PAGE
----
The food label does list “sugars”, however this includes both added and natural sugars. If you are curious how many calories from sugar the food has, you can simply multiply the grams of sugar in the food by 4. (1 gram of sugar = 4 calories.) Another way to monitor sugar intake is to convert grams of sugar to teaspoons as 4 grams of sugar is one teaspoon. 

Sugar Has Many Names…

As you may have guessed, when you look at ingredients list on a food label it is unlikely that you’ll see the word “sugar” listed. There are so many different forms of sugar! A good rule of thumb is to look for syrups or words ending in -ose. This will give you an idea of whether a food has any added sugars. (You may find it hiding in foods like salsas, pasta sauces, and more!)

Natural and Processed Sugars: 

  • Agave nectar
  • Beet sugar
  • Brown rice syrup
  • Brown sugar
  • Cane sugar
  • Corn syrup
  • Corn syrup solids
  • Dextrin
  • Dextrose
  • Evaporated cane juice
  • Fructose
  • Glucose
  • High-Fructose corn syrup
  • Honey
  • Invert sugar
  • Lactose
  • Maltodextrin
  • Malt syrup
  • Maltose
  • Maple syrup
  • Molasses
  • Palm sugar
  • Rice syrup
  • Saccharose
  • Sorghum syrup
  • Turbinado sugar

Artificial (Non-Nutritive) Sugars:

  • Aspartame (Nutrasweet and Equal)
  • Acesulfame-K (Sweet One)
  • Mannitol
  • Neotame
  • Saccharine (Sweet’N’Low)
  • Sorbitol
  • Stevia (Truvia and PureVia)
  • Sucralose (Splenda)
  • Xylitol

As a friendly reminder, here is a printable PDF you can take with you to the store or hang on your fridge! –> Guide to Sugar

Guide to Sugar | Dietitian Debbie Dishes



Pumpkin Buckwheat Granola

Pumpkin Buckwheat Granola | Dietitian Debbie Dishes

Fall is officially here. Time to start putting pumpkin and roasted winter squash in everything. Am I right? This granola is a quintessential fall recipe. Pumpkin, maple syrup, cinnamon, nutmeg, and ginger all marry together in a delightful granola that has a bit of extra crunch from the addition of buckwheat. Buckwheat was another one of my random bulk bin purchases a couple of weeks ago. I wasn’t feeling like making it into a hot cereal and I had run out of granola so I tossed it in and hoped for the best. Just like quinoa, buckwheat turned out to be a fun, crunchy addition.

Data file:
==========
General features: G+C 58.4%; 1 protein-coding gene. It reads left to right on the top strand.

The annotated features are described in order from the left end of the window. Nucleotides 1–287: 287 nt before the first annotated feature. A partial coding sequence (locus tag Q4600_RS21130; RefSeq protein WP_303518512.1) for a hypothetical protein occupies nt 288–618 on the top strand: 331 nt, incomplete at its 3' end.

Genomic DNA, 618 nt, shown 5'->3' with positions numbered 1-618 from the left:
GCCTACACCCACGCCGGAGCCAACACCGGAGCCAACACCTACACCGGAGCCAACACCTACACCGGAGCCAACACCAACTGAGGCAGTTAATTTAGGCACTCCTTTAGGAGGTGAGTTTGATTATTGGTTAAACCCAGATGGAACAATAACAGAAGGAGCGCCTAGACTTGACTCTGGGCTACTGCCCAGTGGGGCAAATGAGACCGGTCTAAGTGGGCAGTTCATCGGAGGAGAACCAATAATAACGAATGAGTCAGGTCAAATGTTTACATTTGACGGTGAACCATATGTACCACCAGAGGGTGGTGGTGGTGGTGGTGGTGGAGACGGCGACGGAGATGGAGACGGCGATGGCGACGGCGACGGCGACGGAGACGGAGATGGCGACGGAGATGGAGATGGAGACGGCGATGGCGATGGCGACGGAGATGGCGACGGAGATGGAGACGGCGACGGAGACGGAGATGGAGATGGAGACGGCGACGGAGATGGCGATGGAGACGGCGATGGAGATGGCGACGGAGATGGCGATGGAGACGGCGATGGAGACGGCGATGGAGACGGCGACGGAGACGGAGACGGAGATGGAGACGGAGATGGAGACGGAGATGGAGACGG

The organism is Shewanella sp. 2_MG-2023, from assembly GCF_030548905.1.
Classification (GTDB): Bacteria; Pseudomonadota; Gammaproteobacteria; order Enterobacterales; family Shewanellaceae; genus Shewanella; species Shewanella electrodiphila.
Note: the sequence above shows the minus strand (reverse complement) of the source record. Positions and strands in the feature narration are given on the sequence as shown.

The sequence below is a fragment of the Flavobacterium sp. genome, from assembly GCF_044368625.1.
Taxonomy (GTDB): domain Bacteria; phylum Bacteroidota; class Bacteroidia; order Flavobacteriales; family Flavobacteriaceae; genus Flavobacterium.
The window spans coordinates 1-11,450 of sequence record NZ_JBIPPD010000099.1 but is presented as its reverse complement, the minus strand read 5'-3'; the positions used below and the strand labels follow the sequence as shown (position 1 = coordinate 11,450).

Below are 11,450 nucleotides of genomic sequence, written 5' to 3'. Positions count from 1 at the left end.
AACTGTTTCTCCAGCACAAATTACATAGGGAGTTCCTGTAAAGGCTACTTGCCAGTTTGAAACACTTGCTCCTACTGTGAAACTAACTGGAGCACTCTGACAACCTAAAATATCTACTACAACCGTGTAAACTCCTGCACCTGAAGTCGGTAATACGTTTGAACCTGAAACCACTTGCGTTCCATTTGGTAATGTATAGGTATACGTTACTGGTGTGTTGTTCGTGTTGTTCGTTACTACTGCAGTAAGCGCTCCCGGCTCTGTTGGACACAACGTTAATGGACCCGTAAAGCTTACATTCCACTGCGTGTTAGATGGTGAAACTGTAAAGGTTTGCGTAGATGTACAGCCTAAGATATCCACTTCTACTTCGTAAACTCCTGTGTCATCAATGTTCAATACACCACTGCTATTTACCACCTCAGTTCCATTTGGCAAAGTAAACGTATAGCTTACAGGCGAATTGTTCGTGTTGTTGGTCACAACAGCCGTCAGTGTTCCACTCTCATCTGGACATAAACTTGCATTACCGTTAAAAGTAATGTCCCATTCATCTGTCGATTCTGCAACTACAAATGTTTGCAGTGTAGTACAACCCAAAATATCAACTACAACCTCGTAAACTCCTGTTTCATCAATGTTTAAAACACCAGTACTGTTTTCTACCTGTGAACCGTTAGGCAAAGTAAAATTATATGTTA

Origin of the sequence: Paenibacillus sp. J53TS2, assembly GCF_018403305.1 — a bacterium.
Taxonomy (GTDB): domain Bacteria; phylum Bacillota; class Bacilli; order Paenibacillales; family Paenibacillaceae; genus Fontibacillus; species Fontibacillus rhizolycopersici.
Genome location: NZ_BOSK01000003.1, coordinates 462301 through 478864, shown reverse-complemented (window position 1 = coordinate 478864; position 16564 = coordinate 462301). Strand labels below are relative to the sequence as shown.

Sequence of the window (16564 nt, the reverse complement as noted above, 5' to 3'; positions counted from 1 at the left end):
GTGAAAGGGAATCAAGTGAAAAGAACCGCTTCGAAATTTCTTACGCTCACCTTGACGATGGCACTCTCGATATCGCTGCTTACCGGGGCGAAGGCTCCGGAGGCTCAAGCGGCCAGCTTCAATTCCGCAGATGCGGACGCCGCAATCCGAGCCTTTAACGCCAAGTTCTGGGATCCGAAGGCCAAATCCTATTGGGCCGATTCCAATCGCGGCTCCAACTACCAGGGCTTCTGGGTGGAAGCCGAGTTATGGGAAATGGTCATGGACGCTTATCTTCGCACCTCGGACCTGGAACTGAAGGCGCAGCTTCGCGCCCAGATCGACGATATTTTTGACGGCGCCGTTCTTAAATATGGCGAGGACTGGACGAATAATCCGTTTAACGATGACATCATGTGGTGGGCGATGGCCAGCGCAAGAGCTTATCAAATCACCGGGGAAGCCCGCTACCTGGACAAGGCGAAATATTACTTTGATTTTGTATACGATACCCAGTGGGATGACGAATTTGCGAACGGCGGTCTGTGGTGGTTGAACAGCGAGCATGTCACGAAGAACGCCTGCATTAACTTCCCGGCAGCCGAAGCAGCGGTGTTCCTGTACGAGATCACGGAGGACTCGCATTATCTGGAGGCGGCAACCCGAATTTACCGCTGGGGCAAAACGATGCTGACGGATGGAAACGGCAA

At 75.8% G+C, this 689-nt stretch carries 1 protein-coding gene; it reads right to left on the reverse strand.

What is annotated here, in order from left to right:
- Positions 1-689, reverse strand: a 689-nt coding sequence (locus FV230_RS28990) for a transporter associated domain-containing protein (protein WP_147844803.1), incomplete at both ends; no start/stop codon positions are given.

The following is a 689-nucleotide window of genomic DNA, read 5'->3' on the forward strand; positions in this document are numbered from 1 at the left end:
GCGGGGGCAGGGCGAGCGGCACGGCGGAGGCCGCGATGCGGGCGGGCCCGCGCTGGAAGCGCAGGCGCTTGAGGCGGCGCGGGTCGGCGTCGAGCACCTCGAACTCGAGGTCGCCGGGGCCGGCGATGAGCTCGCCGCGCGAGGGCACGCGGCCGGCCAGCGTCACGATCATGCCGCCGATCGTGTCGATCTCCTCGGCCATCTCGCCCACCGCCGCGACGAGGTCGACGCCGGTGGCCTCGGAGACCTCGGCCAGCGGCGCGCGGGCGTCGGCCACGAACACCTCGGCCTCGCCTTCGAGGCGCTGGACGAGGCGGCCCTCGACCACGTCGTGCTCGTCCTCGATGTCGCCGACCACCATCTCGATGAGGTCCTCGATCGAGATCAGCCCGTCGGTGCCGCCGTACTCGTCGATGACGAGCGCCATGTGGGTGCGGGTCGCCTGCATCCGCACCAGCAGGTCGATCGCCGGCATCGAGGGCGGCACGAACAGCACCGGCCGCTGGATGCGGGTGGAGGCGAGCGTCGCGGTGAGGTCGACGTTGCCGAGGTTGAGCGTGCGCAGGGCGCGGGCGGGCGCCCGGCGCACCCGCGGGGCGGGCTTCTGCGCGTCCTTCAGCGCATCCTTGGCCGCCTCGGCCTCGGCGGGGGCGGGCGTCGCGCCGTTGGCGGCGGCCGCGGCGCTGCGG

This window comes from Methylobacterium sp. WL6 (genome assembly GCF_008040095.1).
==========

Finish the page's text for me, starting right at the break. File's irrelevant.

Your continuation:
Pumpkin Buckwheat Granola | Dietitian Debbie Dishes

If you aren’t familiar with it, buckwheat is a seed that is actually not related to wheat but rhubarb and sorrel. Like most grains, it is relatively high in protein, iron, vitamin B6, and magnesium. If you purchase gluten-free oats, this recipe can be made gluten-free. Feel free to substitute other nuts for the walnuts and pumpkin seeds. Dried cranberries would also be a tasty addition! I have been eating this granola all weekend with either a chopped pear or apple and some plain yogurt for a satisfying breakfast. 

Pumpkin Buckwheat Granola
Recipe type: Breakfast
Cuisine: Gluten Free
Prep time: 
Cook time: 
Total time: 
Serves: 6
Add some fall flavor to your breakfast with this gluten free pumpkin buckwheat granola. Serve over yogurt with a chopped apple or pear for a filling breakfast.
  • 2 cups oats
  • 1 cup buckwheat
  • ⅓ cup canola oil
  • ⅓ cup pumpkin puree
  • ¼ cup maple syrup
  • ½ cup pumpkin seeds (pepitas)
  • ½ cup chopped walnuts
  • ¼ teaspoon nutmeg
  • ¼ teaspoon ginger
  • ½ teaspoon cinnamon
  • Dash of salt
  1. Preheat oven to 350 degrees Fahrenheit.
  2. Pour all ingredients together into a large mixing bowl. Stir well.
  3. Spread oat mixture out onto a cookie sheet lined with parchment paper. Bake for 30-35 minutes, stirring occasionally, until lightly browned.
  4. Allow to cool on the cookie sheet before transferring to a storage container.
Nutrition Information
Serving size: 96 g Calories: 353 kcals Fat: 18.7 g Saturated fat: 2 g Trans fat: 0 g Carbohydrates: 39 g Sugar: 7 g Fiber: 5.6 g Protein: 10 g Cholesterol: 0 mg

Pumpkin Buckwheat Granola | Dietitian Debbie Dishes

10 Essential Vegetarian Pantry Staples

10 Vegetarian Pantry Essentials | Dietitian Debbie Dishes

If you could get a sneak peek into my apartment pantry, these are the top 10 vegetarian panty essentials you would always see on my shelves. (Or on my grocery list for stocking up again!) Keep these pantry items on hand and you will have the building blocks to create healthy, vegetarian or vegan meals at home. 

1. Lentils: Lentils are small round legumes that are commonly used in Mediterranean dishes. They come in a variety of colors including red (pictured), green, brown, and black. When cooked, they have a mild, nutty flavor. They are great for vegetarians as they offer 18 grams of protein per cup of cooked lentils. In addition to being a great source of protein, they are also low calorie (230 calories per cup) and high in fiber (16 grams per cup). 

2. Vegetable Broth: Vegetable broth is a versatile pantry staple. We typically buy ours, but there are dozens of great recipes online for making it at home. Keep it on hand for adding to: soup, stir fry, gravy, grains. 

3. Oats: Oats are definitely one of my breakfast staples. This whole grain is packed with insoluble fiber which can help lower “bad” LDL cholesterol. In addition to making oatmeal, I use oats in baked goods, granola, and even smoothies. 

4. Quinoa: Quinoa are tiny edible seeds that can be used in a variety of dishes. Like lentils, they too have a mildly nutty flavor. I use quinoa frequently as a substitute for rice because it has so much protein. In fact, one cup of cooked quinoa has 8 grams of protein and is considered a “whole” protein because is offers a balanced amount of all nine amino acids which is uncommon for a plant based food.